Portland City Hall is about to spend $350,000 on a project to fight homelessness.
It won't house a single person or even buy a new bed.
Instead, the project was sold to City Hall as a series of meetings—up to 56 sit-downs between neighborhood associations, tenant groups and social-service nonprofits.
Its chief goal: "To engage the community…in discussions and solutions regarding efforts to reduce houselessness and the impacts of houselessness."
The project, championed by City Commissioner Amanda Fritz and approved last May, could begin awarding grants to neighborhood groups and nonprofits as soon as next month.
The city funds won't be distributed by the Housing Bureau or the joint city-county homelessness agency. It will instead be run by the Office of Neighborhood Involvement—an office the city auditor faulted two months ago for failing to keep tabs on the grants it awards.
Clearly, more needs to be done to address Portland's homelessness problem. The deaths of four people from exposure to cold weather in the past two weeks is a reminder of that need. And $350,000 is a small fraction of the $28 million the city plans to spend on homelessness this fiscal year.
But the price tag for this "community engagement" project has drawn criticism as a sizable bill for a program with few concrete goals except getting more people talking about solving the problem.
"It was an unnecessary expense," says City Commissioner Dan Saltzman, who was in charge of the Housing Bureau for the past four years and opposed the allocation. "From what I saw of the spending plan, it was taking $350,000 and just doling it out to the usual suspects."
The project was approved because Fritz fought to make sure ONI got a piece of the city's housing dollars.
Its fate now rests with new Mayor Ted Wheeler and new Commissioner Chloe Eudaly, who both campaigned on pledges to fix the city's housing crunch.
Wheeler earlier this month took ONI away from Fritz and gave it to Eudaly, who now must decide whether to kill the project or keep it for herself.
The grants won't move forward without a careful review, says Eudaly spokesman David Austin, but, just a week and a half into her term as commissioner, she hasn't made a final decision. (Wheeler says it's her call.)
If Eudaly doesn't quash the project, the money—which comes from the city's general fund—is slated to begin flowing to nonprofits and neighborhood groups in March.
"We're holding off on any decisions on this until Commissioner Eudaly can get a better understanding of what the entities are supposed to do," Austin says. "She wants to make sure that the money is going to have the most impact on getting people off the streets and into housing."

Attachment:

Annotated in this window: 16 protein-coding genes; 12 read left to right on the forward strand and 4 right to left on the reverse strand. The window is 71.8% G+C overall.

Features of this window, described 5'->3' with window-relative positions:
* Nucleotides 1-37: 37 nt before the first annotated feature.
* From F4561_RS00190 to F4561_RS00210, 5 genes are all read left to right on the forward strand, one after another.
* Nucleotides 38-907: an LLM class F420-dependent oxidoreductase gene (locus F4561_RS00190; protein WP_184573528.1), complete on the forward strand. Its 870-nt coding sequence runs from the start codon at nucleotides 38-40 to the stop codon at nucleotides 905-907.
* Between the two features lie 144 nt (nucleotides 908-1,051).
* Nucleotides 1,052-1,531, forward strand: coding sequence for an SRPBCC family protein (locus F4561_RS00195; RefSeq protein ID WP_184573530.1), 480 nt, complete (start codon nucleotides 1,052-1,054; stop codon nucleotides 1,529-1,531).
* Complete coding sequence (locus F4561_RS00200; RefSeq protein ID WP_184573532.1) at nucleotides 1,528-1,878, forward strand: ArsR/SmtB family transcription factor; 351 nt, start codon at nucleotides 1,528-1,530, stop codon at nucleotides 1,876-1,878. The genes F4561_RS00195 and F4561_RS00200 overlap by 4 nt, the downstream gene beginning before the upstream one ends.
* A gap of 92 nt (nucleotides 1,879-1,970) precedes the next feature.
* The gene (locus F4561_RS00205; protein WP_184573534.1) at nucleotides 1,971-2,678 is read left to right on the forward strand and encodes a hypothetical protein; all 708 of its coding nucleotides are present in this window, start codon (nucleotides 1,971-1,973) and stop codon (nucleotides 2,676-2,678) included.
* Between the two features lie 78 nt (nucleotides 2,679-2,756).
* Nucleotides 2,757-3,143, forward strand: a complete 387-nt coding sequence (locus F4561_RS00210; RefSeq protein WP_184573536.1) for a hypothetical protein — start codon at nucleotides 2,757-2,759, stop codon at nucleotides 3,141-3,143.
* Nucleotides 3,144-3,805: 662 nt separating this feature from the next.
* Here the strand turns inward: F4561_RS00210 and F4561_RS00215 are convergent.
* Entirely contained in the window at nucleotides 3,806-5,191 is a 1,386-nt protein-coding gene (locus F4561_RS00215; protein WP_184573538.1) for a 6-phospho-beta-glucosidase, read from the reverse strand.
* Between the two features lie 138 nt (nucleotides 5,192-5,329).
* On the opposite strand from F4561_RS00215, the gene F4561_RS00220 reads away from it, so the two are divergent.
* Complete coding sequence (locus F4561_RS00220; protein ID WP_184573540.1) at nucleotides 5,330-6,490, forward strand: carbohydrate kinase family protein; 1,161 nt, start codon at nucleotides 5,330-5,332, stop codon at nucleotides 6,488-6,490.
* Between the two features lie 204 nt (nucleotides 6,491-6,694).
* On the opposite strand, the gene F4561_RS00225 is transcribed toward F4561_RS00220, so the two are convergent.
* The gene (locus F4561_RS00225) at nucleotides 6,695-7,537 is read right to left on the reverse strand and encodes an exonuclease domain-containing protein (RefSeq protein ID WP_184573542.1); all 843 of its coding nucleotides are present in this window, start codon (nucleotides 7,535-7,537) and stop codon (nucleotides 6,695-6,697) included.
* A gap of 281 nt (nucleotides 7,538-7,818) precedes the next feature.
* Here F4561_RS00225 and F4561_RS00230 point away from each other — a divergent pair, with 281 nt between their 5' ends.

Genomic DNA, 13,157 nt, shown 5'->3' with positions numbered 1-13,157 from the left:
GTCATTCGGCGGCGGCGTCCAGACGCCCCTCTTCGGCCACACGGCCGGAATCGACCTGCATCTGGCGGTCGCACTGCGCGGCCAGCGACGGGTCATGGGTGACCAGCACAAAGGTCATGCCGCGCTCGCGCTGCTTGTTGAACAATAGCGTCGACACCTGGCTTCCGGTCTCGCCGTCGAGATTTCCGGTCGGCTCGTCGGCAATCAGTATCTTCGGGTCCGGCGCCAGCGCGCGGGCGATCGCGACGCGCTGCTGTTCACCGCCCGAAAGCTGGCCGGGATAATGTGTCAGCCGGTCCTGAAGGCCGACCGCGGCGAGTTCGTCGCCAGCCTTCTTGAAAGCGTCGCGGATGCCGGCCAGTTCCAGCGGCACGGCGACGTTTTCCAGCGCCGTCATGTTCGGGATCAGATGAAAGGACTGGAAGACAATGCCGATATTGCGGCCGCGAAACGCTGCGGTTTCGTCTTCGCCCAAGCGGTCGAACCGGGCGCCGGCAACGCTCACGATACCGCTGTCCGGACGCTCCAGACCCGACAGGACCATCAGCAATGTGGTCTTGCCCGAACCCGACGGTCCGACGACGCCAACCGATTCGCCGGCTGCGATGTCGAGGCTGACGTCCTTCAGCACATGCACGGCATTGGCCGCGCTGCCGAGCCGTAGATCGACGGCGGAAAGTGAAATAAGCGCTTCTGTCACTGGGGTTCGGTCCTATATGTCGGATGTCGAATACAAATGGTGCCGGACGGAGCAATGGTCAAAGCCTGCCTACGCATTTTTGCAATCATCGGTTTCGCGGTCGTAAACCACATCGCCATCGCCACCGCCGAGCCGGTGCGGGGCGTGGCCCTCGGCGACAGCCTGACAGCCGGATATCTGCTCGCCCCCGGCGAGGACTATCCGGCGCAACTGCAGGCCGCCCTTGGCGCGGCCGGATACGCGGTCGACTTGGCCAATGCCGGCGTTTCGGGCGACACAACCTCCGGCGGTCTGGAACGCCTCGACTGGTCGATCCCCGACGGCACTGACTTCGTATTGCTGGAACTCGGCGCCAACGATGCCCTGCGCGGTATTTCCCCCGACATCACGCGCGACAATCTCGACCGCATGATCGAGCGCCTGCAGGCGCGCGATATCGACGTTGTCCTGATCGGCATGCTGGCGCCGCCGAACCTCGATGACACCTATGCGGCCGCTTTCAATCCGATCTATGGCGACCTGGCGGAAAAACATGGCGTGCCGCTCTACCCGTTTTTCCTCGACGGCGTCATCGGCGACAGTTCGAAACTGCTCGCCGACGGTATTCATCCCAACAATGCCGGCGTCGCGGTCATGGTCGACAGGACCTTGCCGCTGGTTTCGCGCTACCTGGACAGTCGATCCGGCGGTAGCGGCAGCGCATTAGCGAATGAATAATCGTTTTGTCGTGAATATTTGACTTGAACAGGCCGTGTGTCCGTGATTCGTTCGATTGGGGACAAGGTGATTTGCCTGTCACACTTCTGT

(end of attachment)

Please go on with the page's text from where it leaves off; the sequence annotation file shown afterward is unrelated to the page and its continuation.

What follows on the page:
Fritz defends the project she spearheaded. She says it will help everyday Portland citizens understand how they can help the homeless in their neighborhoods.
"I receive dozens of emails urging the council to 'do better' in working to stop people from having to live outside," Fritz says. "It's very clear that many Portlanders don't know what the plan is, or how they can help."
Fritz debuted the project in May. Then-Mayor Charlie Hales and Commissioner Nick Fish voted with her to approve it.
Since its initial approval, the plan evolved.
The money would be dispersed in three $80,000 chunks to nonprofits and other organizations focused on low-income tenants, homeless people, and minority, immigrant or refugee groups. Another nonprofit that ONI already works with will receive $80,000 to oversee the project. (None of the groups have been selected.)
The result? Portland residents would know more about what the city is accomplishing, and the groups that win the grants would be better prepared to lobby for means to address the homeless problem. The groups are also supposed to train new leaders.
In a break from the staid policymaking typical of City Hall, Saltzman and Fritz fought openly over the project in council chambers May 18. (Saltzman said Fritz didn't consult the Housing Bureau while cooking up the project; Fritz retorted that she had.)
The City Budget Office was, if anything, even more skeptical of the project. Its analysis in March found the expenditure duplicated efforts already underway at the Portland Housing Bureau and A Home for Everyone, the joint city-county office fighting homelessness.
"While ONI and its partners have special expertise in public involvement, there are a number of engagement and outreach efforts already funded and in place in relation to housing investments and specifically the State of Housing Emergency," the City Budget Office analysis said, recommending no money be allocated to the proposal.
The project falls to a city office already under scrutiny.
An audit in November found mismanagement and confusion at ONI. The working papers for that audit noted the bureau had acquired the nickname "Island of Misfit Toys" for its hodgepodge of responsibilities, ranging from licensing marijuana shops to fielding noise complaints.
A November audit found ONI doesn't hold organizations accountable for the grants it awards or require "meaningful" measurement of their work.
Some observers question whether more meetings are necessary, no matter who's running them.
"There's a lot of words and not much action," says Eric Fruits, former Laurelhurst Neighborhood Association president, saying the project reminded him of Mayor Sam Adams funding a nonprofit that then lobbied the City Council to create the Portland Arts Tax. "I always get suspicious when the ultimate goal is to lobby the commissioners."